Thanks Rachel!

    A Guide to Using Telehealth - Enable New Zealand 2020.pdf

  • 16 Apr 2020 1:42 PM | Anonymous

    Dr Fiona (Fi) Graham is providing rapid response tele-teaching during the COVID-19 lockdown.  These resources relate to Telehealth in Rehabilitation - the use of technology in delivering healthcare.  

    The following recordings of presentations on this topic are now available:

    Session 1. Introduction to Telehealth

    Session 2. Effective communication for tele-delivery

    Session 3. Rethinking 'hands-on' rehabilitation in telehealth delivery

    More demonstrations will be added in coming weeks, including:

    Session 4. Group work by tele-delivery

    Session 5. Measuring outcomes by tele-delivery

    Also available is a Demonstration of Telehealth coaching for caregiver 

    and session playlist.  This is the best place to find everything in one location. 

  • 16 Apr 2020 1:42 PM | Anonymous

    Some encouragement for those who are supporting others during COVID-19 in this 2-minute video from the Bridges Self-Management team.

    Useful for the current time - but actually relevant for all times and spaces!

  • 16 Apr 2020 1:41 PM | Anonymous

    The resources on this page have been collected for use by stroke care and rehabilitation professionals to provide telehealth services due to COVID-19 isolation or social distancing.

    Resource categories include:

    • Medicare item numbers
    • Communication tools for people with aphasia
    • General telehealth guides and tips
    • Assessment tools
    • Therapy tools and resources
    • Fitness training
    • Relevant research papers
  • 16 Apr 2020 1:39 PM | Anonymous

    This £3000 prize award that is open to anyone worldwide who has contributed in a substantive way to neurorehabilitation.  Not even limited to research, this is a great opportunity for younger clinicians or academics.

    Further information and apply here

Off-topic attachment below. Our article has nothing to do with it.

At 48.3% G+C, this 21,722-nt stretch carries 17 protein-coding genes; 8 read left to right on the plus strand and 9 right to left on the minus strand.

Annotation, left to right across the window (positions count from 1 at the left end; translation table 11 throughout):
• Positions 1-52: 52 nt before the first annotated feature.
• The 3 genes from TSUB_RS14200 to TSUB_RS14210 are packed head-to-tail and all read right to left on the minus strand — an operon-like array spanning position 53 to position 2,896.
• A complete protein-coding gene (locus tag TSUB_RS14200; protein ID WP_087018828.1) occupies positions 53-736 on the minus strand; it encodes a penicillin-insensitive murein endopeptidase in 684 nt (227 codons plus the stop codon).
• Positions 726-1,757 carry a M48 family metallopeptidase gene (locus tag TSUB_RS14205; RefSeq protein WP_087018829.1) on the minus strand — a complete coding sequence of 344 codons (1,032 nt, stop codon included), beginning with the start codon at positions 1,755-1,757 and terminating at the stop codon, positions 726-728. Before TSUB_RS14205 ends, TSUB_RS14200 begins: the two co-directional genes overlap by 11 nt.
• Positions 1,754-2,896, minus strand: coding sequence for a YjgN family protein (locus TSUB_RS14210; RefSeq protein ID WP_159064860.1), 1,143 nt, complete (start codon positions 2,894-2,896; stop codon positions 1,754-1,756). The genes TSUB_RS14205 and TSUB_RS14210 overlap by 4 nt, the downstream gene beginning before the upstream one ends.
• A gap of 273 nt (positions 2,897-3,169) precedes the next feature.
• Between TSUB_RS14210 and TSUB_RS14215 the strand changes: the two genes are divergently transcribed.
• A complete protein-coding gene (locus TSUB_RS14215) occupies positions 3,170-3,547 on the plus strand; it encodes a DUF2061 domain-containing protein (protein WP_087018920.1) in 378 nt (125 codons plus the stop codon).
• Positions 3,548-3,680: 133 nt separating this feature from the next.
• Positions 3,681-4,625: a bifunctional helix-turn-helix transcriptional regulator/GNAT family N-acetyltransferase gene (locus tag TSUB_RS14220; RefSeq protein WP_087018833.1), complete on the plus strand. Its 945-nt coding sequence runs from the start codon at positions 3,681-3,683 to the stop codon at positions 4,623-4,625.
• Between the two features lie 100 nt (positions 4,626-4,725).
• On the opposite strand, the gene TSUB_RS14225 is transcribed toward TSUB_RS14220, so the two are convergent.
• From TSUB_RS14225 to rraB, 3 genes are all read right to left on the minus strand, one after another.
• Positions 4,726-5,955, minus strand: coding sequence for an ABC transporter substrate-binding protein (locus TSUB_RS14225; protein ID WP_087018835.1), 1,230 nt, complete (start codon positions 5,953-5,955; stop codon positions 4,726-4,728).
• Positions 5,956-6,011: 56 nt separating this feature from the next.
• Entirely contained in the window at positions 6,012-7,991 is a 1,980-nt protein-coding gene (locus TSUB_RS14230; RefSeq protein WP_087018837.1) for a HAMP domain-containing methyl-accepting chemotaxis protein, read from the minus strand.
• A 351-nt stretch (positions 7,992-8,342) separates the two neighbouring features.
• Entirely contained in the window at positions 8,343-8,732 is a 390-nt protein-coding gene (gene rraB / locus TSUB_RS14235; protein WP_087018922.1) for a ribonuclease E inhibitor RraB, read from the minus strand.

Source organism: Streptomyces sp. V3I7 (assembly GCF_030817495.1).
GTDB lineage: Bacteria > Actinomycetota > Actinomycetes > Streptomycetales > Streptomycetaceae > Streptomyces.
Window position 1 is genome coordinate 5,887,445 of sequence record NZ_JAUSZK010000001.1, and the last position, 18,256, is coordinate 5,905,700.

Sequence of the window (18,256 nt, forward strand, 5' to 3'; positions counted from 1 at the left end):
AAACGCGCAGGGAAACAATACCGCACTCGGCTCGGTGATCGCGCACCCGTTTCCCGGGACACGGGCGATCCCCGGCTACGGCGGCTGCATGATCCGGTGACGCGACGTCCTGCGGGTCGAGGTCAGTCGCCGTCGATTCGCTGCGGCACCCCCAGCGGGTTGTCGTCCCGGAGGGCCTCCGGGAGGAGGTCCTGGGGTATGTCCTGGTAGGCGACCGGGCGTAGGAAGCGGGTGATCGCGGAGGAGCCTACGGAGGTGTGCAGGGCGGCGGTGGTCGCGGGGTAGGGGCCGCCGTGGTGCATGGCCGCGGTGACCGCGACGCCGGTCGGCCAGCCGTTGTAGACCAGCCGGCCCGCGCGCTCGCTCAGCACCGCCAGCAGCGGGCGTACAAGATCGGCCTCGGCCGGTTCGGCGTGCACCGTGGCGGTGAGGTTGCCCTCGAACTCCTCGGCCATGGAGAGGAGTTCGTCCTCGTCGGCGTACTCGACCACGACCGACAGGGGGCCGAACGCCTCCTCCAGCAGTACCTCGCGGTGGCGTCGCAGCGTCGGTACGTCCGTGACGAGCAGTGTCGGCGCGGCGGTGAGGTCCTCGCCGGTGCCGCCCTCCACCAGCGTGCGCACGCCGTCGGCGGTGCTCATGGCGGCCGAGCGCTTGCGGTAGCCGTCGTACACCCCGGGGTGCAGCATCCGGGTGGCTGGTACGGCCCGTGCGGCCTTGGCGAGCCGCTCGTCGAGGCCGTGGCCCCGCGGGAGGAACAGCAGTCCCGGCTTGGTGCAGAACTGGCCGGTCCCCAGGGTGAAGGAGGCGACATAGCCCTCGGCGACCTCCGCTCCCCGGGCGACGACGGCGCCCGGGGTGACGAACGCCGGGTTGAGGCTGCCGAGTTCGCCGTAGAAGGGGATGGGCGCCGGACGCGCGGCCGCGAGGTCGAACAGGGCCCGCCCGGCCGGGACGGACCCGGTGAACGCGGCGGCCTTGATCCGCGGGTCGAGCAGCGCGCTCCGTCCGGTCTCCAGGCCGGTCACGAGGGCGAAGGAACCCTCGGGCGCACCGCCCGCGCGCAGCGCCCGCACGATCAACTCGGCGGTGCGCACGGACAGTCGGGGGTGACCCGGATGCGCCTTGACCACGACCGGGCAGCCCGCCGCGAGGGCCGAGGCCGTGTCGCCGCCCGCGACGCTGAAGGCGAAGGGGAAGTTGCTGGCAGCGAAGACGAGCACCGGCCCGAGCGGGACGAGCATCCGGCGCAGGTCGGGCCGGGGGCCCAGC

• 16 Apr 2020 9:39 AM | Anonymous

    What is the survey about? Do NZ concussion clinicians use clinical practice guidelines? What do they like or dislike about currently available guidelines? Are there gaps? What makes a guideline useful? These are some of the things we are seeking more information about in our new study.

    Concussion is a very common injury and while most people do well and recover uneventfully, for some recovery can last a long time and can be very distressing and disruptive.  In New Zealand we have services funded by ACC for assisting people recover from concussion. However there is a lot of information floating around about concussion management and the body of research is growing exponentially.  That means there is a lot of evidence out there for clinicians to integrate into their practice, not all of it necessarily of the best quality. 

    What are clinical practice guidelines? Clinical practice guidelines are one way research evidence is ‘packaged’ so it is easy to use by healthcare providers. However there are a range of different concussion guidelines available and not all clinicians find it easy to choose between them or find them helpful and we want to know more about why this might be. 

    Take the survey: In our survey (see link below) we ask questions about barriers and facilitators to guideline use by concussion clinicians.  Based on pilot feedback, the survey will take five-10 minutes of your time and your responses will be anonymous. Please send the link to others you know who work with concussion – the more responses we get the more confident we will feel about the findings.  Thank you in advance for your thoughts. We will circulate the findings once these have been analysed – here’s the link to the survey:

    Thank you!